Take charge of your Retirement Journey – Part 2

Whether you’re already retired, planning to retire next year or in 20 years, knowing the kind of lifestyle you want in retirement and having a sound financial plan in place will help make your retirement dreams a reality – Part 2

 

Last year ASFA also launched a new Retirement Standard for older retirees, Spending patterns of older retirees: New ASFA Retirement Standard,4 designed to provide a picture of how spending requirements change as people enter their late 80s and early 90s, again benchmarking both a ‘comfortable’ or ‘modest’ lifestyle. Perhaps spending more on health care and support including medical costs while spending less on leisurely activities. This information can help those who have already retired plan for later years and budget accordingly.

Funds required per year for a ‘comfortable’ retirement lifestyle for older retirees:

Single – $38,460 per year
Couple – $59,937 per year

Funds required per year for a ‘modest’ retirement lifestyle for older retirees:

Single – $23,062 per year
Couple – $34,257 per year

It’s also important to discuss with your financial adviser how you can plan for aged care costs, should you eventually need it. According to ASFA5, the probability of requiring aged care is high – the likelihood that a female aged 65 will enter permanent residential aged care in her lifetime is 54% and for a male this is 37%.

This means aged care planning is an important part of your retirement plan, so no matter how near or far, or even if you don’t think you will need it, talking to your financial adviser about it now can help you be financially prepared for whatever the future may hold.

When can you access funds for your retirement?

Currently you must be at least 65 to be eligible for the Government Age Pension, but from 1 July 2017 the qualifying age will increase by six months. It will continue to increase by six months every two years until 1 July 2023, when the qualifying age will be 67. The ‘preservation age’, or the age at which you can access your super, ranges from 55 to 60, depending on when you were born. Accessing your super when you retire, assumes you have reached the reservation age or some other condition of release. If you are not permanently retired then you may still be able to access part of your super under a transition to retirement pension.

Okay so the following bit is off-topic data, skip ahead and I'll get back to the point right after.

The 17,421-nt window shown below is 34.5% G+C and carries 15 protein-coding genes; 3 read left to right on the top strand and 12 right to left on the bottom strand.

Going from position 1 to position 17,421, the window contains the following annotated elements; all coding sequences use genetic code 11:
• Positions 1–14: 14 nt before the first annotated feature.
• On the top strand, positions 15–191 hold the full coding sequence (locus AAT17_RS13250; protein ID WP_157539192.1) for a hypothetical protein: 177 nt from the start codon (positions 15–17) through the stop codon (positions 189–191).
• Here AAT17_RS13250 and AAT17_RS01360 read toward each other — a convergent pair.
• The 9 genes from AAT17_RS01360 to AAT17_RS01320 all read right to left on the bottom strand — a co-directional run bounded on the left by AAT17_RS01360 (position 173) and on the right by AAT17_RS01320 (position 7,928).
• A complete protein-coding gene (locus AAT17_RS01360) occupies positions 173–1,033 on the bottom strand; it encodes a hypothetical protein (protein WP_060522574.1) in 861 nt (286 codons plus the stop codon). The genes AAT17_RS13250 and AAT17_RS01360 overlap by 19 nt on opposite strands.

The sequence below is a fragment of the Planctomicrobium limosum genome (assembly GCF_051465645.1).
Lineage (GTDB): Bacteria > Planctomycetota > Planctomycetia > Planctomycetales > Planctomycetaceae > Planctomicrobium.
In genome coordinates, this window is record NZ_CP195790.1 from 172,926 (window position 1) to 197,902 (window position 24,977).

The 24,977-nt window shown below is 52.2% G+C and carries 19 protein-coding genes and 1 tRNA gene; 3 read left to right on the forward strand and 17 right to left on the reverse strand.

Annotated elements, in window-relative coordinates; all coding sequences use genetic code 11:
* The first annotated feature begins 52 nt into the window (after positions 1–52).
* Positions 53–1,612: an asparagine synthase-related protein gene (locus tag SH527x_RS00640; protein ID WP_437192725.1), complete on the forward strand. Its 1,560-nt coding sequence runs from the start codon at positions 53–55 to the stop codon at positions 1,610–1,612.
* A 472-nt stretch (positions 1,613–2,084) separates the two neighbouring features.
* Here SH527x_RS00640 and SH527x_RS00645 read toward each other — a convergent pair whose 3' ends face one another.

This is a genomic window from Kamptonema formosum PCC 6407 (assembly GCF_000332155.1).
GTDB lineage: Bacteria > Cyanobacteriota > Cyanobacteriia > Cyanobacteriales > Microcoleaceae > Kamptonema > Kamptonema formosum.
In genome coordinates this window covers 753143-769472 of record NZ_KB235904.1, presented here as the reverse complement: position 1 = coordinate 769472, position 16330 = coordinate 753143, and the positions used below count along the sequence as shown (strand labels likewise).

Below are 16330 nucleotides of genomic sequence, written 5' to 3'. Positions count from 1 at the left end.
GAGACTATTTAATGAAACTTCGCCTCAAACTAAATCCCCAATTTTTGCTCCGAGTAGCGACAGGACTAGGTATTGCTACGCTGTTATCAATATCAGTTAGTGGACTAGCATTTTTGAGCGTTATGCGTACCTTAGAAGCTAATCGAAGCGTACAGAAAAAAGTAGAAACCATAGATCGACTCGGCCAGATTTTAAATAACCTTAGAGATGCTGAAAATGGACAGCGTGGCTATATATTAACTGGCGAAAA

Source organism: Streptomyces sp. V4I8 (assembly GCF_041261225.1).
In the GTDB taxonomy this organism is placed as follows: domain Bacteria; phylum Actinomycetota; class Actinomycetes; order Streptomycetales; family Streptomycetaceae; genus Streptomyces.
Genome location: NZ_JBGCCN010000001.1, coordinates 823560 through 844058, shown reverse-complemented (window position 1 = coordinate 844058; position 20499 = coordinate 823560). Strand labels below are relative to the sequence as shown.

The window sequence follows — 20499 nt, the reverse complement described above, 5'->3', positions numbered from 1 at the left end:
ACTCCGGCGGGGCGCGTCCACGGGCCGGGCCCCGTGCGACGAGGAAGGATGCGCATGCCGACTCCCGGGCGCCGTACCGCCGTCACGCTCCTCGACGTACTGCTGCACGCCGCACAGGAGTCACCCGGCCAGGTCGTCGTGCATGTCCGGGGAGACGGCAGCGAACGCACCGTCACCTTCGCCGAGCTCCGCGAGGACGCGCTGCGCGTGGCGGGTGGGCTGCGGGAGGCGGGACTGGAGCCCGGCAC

Whether you’re working or not, once you’re over 65 you can access your super.

What does retirement look like for Australians?

The Australian Bureau of Statistics (ABS) Retirement and Retirement Intentions, Australia6 (July 2012 to June 2013) says the average age for recent retirees, or those that had retired in the five years prior, was 63.3 years for men and 59.6 years for women.

The main reasons for retirement, the ABS report says, were ‘reached retirement age/eligible for superannuation/pension’ and ‘sickness, injury or disability’.

Of the 4.7 million people in the workforce and over the age of 45, 3.7 million people unsurprisingly said they intend to retire sometime in the future. Far more interesting is the fact that 605,400 people said they never intend to retire, and 385,500 did not know whether they intend to retire.

Around 40% of full-time workers said they intend to work part-time before retirement, to phase in the retirement lifestyle. And 54% of this group said they intend to change to a different line of work during their transition to retirement.

Finally, of the people intending to retire, the ABS states:

  • 17% intend to retire at 70 or older
  • 49% intend to retire between 65 and 69
  • 25% intend to retire between 60 and 64
  • 9% intend to retire between 45 and 59.

This makes the average age of intended retirement 63.4 years. More importantly, the figures indicate the broad range of options available. No longer is a full-time worker offered a gold watch and shown the door at a certain age. There are many choices around retirement, particularly for those that have achieved their financial goals.

If you haven’t already, when will you retire?

The figures from the ASFA Retirement Standard assume retiree age of 65. If you plan to leave work five years earlier, that is five more years of income you’ll require. But if you’re one of the 17% of full-time workers that plans to stay in the workplace until you’re 70 or older, the opposite is true.